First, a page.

Wrapped in import: Kashmiri shawls in British paintings of the long nineteenth century

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Quaile, Sheilagh
Shawls , Paintings , Britain , William Holman Hunt , Francis Henry Newbery , Material Culture , Women's Fashion , Paisley , Nineteenth Century , Social Class , Social History , Victorian Era , Cultural History , India , Textiles , Clothing , Exoticism , Kashmir , Long Nineteenth Century , Fashion , Portraiture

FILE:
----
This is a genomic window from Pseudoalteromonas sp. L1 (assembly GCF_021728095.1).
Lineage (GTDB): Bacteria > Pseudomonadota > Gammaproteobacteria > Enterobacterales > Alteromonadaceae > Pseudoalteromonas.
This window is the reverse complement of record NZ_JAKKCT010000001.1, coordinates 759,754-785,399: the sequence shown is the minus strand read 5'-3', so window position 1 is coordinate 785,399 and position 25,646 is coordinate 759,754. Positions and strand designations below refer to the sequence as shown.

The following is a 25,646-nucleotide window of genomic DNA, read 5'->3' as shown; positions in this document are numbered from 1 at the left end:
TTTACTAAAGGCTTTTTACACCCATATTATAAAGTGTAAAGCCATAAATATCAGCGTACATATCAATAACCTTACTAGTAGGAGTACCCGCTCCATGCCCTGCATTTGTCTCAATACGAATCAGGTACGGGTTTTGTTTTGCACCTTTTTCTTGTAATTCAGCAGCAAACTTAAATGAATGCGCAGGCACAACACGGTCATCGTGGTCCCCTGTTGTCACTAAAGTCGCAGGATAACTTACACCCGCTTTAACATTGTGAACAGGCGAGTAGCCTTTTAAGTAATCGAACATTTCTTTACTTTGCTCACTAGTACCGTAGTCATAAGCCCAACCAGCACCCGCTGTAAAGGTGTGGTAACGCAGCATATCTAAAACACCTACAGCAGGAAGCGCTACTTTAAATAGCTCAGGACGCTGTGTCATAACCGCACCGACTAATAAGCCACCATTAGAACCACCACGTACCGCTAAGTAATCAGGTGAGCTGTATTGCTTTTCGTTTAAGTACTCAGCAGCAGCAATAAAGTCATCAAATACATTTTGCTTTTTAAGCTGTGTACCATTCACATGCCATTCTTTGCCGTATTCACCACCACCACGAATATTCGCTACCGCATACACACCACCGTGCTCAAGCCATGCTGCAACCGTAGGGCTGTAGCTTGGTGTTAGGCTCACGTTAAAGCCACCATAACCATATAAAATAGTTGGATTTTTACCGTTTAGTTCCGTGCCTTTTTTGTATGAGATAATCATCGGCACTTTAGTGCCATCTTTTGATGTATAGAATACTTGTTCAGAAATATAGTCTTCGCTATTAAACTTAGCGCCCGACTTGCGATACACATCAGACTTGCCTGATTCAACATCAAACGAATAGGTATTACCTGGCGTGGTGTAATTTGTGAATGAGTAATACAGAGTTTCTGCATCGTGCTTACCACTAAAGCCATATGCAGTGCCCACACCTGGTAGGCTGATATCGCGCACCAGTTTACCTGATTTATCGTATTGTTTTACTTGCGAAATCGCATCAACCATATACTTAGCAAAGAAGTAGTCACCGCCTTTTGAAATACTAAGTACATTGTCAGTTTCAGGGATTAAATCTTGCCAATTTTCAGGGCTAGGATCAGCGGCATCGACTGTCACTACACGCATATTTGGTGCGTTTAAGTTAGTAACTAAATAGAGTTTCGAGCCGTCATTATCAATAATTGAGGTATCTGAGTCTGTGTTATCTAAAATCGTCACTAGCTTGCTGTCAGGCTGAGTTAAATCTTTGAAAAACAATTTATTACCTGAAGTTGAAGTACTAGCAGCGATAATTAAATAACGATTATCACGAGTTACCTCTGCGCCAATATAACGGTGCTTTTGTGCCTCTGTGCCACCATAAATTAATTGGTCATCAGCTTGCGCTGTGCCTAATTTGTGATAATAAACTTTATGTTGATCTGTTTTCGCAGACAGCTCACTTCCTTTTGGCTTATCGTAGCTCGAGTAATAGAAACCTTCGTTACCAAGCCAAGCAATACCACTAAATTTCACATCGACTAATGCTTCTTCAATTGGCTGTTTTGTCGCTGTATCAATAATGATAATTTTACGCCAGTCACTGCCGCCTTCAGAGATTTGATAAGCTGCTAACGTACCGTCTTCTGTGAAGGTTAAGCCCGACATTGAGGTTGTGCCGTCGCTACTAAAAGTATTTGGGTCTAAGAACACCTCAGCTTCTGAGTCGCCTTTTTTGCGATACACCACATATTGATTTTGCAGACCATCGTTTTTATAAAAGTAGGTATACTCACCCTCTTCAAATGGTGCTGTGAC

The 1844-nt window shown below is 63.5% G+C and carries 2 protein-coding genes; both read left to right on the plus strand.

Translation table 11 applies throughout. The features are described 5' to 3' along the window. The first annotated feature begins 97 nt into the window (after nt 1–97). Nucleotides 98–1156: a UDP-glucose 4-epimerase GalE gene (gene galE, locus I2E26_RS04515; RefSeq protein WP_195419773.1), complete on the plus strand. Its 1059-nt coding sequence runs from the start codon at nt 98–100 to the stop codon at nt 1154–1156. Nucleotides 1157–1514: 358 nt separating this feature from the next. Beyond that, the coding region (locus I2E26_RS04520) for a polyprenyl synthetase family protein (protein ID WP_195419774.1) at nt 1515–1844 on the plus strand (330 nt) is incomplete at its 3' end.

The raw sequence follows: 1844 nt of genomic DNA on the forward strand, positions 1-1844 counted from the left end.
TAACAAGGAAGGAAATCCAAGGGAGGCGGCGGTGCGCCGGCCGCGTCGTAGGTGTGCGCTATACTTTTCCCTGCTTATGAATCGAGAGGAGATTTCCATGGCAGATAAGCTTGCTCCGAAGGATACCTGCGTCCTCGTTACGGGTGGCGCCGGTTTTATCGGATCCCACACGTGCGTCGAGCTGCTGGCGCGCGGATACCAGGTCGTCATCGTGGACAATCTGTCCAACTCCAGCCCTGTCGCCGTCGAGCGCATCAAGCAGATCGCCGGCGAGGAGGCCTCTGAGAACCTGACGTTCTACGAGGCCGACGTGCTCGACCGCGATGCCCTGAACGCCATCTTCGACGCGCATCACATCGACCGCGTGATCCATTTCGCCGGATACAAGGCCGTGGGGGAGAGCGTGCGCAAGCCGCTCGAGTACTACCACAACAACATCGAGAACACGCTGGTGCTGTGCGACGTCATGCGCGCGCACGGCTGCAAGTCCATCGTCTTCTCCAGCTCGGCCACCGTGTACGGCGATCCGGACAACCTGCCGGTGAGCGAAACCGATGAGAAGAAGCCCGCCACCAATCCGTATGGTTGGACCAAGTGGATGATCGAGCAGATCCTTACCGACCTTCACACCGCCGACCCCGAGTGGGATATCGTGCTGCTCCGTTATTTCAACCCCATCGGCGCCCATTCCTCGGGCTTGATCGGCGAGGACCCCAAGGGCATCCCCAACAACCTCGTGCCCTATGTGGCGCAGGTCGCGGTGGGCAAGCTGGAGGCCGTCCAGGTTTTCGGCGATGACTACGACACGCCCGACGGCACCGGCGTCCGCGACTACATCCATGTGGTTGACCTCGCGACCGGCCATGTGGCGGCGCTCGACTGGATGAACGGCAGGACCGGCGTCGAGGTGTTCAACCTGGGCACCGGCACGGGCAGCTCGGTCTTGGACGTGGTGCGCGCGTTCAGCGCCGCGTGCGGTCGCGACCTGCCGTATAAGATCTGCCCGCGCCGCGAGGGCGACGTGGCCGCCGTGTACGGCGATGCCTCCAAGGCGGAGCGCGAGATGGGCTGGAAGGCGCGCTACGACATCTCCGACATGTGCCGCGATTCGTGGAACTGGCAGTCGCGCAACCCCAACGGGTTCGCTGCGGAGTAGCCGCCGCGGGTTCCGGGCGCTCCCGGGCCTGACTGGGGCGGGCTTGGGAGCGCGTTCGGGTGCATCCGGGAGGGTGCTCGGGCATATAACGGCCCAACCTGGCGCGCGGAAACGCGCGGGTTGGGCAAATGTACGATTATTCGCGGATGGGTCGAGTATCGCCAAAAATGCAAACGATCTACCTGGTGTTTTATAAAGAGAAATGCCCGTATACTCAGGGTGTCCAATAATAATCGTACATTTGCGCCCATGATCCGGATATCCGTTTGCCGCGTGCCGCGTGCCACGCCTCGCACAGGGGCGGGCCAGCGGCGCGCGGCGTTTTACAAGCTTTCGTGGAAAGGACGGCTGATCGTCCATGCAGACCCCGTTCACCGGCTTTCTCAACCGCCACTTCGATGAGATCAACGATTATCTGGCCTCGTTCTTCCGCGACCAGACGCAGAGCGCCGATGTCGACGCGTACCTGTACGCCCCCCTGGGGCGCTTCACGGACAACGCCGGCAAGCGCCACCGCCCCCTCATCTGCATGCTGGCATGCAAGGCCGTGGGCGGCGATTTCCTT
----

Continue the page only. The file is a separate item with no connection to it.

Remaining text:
Woven shawls from the Kashmir region of the Indian subcontinent became a popular fashion in Europe during the latter half of the eighteenth century and throughout the nineteenth. European manufacturers soon picked up on this trend, producing textiles which imitated eastern designs but sold at competitively lower prices from the 1780s onwards. As a consequence of their fashionability, Kashmiri shawls and their imitations made frequent appearances within European paintings. To date, there has been an absence of art historical investigation into the visual representation of Kashmiri shawls and their imitations within nineteenth-century painting, though several scholars have examined their appearance within French and English literature. This paper seeks to fill a literary gap by investigating Kashmiri shawls and their imitations depicted in British paintings from 1850 to 1910, with several French paintings included to support the analysis. Paintings are an appropriate source for considering the materiality of the shawl as they are some of the only available visual evidence to how shawls were worn and consumed as textiles (and to who wore and consumed them). Each of the three paintings selected for the three main chapters of this thesis serves as a case study. These are Hunt’s The Awakening Conscience (1853-1854) and The Children’s Holiday (1864-1865), and Francis Henry Newbery’s The Paisley Shawl (c. 1910). These examples have been selected for the visual centrality of the shawls within each painting, for their differing temporality (dated to the mid-1850s, mid-1860s, and c.1910, respectively) and settings (a London villa interior, English country park, and a Scottish cottage interior, respectively), and for the shawls’ dissimilar materiality and appearance. The women depicted are also of varying ages and social classes, representing diverse consumers of the shawls at separate moments of its history. Through a material culture-based analysis of the shawls, which combines close-reading of the depicted shawls as objects with consultation of ‘external’ historical sources, this thesis utilizes painted images as texts to interpret nuanced contemporary cultural and social information that was attached to the shawl during the long nineteenth century in Britain.
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